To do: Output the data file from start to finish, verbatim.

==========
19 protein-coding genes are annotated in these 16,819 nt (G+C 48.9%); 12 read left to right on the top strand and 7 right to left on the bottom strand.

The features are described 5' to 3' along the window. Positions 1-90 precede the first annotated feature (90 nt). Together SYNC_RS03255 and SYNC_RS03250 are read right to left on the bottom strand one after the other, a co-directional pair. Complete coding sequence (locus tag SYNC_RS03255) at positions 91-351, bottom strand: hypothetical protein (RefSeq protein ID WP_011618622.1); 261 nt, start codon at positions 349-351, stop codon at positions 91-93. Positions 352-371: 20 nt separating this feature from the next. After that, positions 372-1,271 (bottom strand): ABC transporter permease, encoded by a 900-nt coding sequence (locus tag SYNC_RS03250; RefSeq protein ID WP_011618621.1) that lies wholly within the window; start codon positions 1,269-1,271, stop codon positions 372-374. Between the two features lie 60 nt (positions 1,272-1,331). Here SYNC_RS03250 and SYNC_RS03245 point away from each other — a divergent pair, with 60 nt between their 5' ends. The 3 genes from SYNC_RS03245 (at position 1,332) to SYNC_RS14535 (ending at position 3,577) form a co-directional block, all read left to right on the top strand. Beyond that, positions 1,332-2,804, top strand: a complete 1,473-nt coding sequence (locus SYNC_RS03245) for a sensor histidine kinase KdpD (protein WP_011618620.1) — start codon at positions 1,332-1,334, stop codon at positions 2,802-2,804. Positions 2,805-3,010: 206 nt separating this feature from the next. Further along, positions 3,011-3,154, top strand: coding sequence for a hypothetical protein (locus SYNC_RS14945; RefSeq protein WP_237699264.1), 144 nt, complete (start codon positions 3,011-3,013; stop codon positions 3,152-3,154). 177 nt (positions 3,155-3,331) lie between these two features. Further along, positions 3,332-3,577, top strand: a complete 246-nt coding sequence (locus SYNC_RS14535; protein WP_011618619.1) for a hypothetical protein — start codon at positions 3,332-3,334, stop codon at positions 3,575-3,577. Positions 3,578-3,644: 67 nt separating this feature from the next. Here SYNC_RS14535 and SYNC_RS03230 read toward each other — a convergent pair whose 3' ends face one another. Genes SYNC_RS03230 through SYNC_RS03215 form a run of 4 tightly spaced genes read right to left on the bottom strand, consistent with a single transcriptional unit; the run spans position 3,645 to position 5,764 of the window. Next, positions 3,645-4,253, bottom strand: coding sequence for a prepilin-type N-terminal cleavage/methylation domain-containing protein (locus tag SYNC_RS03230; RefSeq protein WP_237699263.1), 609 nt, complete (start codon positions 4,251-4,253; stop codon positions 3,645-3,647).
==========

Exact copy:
19 protein-coding genes are annotated in these 16,819 nt (G+C 48.9%); 12 read left to right on the top strand and 7 right to left on the bottom strand.

The features are described 5' to 3' along the window. Positions 1-90 precede the first annotated feature (90 nt). Together SYNC_RS03255 and SYNC_RS03250 are read right to left on the bottom strand one after the other, a co-directional pair. Complete coding sequence (locus tag SYNC_RS03255) at positions 91-351, bottom strand: hypothetical protein (RefSeq protein ID WP_011618622.1); 261 nt, start codon at positions 349-351, stop codon at positions 91-93. Positions 352-371: 20 nt separating this feature from the next. After that, positions 372-1,271 (bottom strand): ABC transporter permease, encoded by a 900-nt coding sequence (locus tag SYNC_RS03250; RefSeq protein ID WP_011618621.1) that lies wholly within the window; start codon positions 1,269-1,271, stop codon positions 372-374. Between the two features lie 60 nt (positions 1,272-1,331). Here SYNC_RS03250 and SYNC_RS03245 point away from each other — a divergent pair, with 60 nt between their 5' ends. The 3 genes from SYNC_RS03245 (at position 1,332) to SYNC_RS14535 (ending at position 3,577) form a co-directional block, all read left to right on the top strand. Beyond that, positions 1,332-2,804, top strand: a complete 1,473-nt coding sequence (locus SYNC_RS03245) for a sensor histidine kinase KdpD (protein WP_011618620.1) — start codon at positions 1,332-1,334, stop codon at positions 2,802-2,804. Positions 2,805-3,010: 206 nt separating this feature from the next. Further along, positions 3,011-3,154, top strand: coding sequence for a hypothetical protein (locus SYNC_RS14945; RefSeq protein WP_237699264.1), 144 nt, complete (start codon positions 3,011-3,013; stop codon positions 3,152-3,154). 177 nt (positions 3,155-3,331) lie between these two features. Further along, positions 3,332-3,577, top strand: a complete 246-nt coding sequence (locus SYNC_RS14535; protein WP_011618619.1) for a hypothetical protein — start codon at positions 3,332-3,334, stop codon at positions 3,575-3,577. Positions 3,578-3,644: 67 nt separating this feature from the next. Here SYNC_RS14535 and SYNC_RS03230 read toward each other — a convergent pair whose 3' ends face one another. Genes SYNC_RS03230 through SYNC_RS03215 form a run of 4 tightly spaced genes read right to left on the bottom strand, consistent with a single transcriptional unit; the run spans position 3,645 to position 5,764 of the window. Next, positions 3,645-4,253, bottom strand: coding sequence for a prepilin-type N-terminal cleavage/methylation domain-containing protein (locus tag SYNC_RS03230; RefSeq protein WP_237699263.1), 609 nt, complete (start codon positions 4,251-4,253; stop codon positions 3,645-3,647).